We then set our sights on working through the contractual issues that would have to be agreed upon for Edison to implement its program, while simultaneously providing securities that the unions felt were necessary for their members.

What type of objective measurements do you use in assessing the Edison Project’s success or failure?

We use many assessments. The contract with Edison requires that any measures we’re currently using to assess student achievement, such as national norm testing and state examinations, continue. Edison is also doing independent measures. It has hired a private firm, Gordon Black & Associates, to guage customer satisfaction. The firm will survey Edison parents, students, and staff members about the program. That feedback will then be used by Edison to identify areas that need to be continued, strengthened or eliminated.

Have other districts contacted you regarding your relationship with the Edison Project?

Yes. Ypsilanti schools sent several teams of teachers, board members, and administrators to our school district to look at the Edison project. We have also had telephone calls, and we may receive visitors from a Lansing charter school in the near future.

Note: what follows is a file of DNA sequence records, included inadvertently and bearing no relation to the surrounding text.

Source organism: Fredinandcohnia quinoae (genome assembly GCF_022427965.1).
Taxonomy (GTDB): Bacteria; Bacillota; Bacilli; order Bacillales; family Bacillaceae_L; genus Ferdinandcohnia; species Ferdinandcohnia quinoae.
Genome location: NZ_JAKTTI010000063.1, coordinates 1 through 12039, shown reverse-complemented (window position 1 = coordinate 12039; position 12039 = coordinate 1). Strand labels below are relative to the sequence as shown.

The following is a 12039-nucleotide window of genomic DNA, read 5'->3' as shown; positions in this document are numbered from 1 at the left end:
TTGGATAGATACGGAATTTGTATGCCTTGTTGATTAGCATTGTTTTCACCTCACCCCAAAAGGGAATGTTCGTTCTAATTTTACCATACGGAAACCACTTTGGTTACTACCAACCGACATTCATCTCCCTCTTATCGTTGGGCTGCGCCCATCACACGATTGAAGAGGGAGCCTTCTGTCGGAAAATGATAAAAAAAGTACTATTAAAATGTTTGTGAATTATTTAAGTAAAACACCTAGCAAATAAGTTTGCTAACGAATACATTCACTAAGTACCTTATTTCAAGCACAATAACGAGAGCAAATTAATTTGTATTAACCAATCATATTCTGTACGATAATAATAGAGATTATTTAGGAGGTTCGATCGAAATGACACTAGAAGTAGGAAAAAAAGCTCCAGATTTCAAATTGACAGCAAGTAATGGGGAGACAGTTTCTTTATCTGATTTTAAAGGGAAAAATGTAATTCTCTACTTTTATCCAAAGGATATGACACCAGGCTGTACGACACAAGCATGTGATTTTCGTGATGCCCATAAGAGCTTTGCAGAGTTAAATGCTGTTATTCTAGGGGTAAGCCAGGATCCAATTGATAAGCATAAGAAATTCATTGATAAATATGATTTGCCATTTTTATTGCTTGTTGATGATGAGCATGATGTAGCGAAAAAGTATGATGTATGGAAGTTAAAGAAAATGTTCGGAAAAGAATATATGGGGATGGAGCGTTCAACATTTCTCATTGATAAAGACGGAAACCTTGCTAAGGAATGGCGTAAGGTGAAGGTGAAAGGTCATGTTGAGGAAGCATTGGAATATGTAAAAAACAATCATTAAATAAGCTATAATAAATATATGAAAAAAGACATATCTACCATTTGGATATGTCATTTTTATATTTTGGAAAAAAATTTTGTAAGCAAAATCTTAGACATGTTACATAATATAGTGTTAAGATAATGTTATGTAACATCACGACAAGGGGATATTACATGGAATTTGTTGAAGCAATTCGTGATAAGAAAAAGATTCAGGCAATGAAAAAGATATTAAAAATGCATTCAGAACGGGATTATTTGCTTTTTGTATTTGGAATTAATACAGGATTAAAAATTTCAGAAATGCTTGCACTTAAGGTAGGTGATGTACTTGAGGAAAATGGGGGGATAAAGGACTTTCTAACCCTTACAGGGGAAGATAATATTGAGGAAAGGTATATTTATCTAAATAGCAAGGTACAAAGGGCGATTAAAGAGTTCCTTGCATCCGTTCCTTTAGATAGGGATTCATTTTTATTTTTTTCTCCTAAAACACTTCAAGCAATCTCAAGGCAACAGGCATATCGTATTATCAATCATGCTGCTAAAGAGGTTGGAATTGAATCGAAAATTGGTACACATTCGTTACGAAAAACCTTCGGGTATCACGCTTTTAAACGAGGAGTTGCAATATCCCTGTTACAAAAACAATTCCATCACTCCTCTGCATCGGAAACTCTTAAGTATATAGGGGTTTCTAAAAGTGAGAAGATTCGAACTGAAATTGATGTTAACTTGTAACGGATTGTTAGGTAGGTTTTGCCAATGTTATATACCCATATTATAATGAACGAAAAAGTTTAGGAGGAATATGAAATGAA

The advantage that others have now is that, if they’re interested, they can come visit, talk, interview, and have some additional data on which to make their decisions.

When we partnered with the Edison project we had no school to visit, no staff members to interview, and no results to examine. We did, however, feel very strongly about the Edison design, and commitments behind the project—both human and financial.

Do you sense a change in public school employees’ opinions of private sector involvement?

Given the way we’re doing it, it is of less concern than in other districts that have been full of controversy. We didn’t partner with the Edison project because we wanted something fixed. We weren’t a failing school district that was desperate for solutions. Our partnership was designed to bring more players to the table to help us get the job done quickly. Also, as I’ve said, there was very little opposition in Mt. Clemens because we went to the teachers first and said, "We need you."

Would you recommend this for other districts? How do you see the future of private management?

Yes, I would recommend that other districts take a serious look at it. It’s very worthy of consideration. Privatized services will be a part of the future of public education, but it may be naive to think that privatization is a silver bullet. A great deal of success in education has to do with parental involvement, not just for-profit management.

It is important to recognize, however, that choice in a free market is another key to success. No participant of the Edison project is forced to be there. It is by choice, and when people have choices they own their decisions and take responsibility for them. What better way is there for parents to be involved?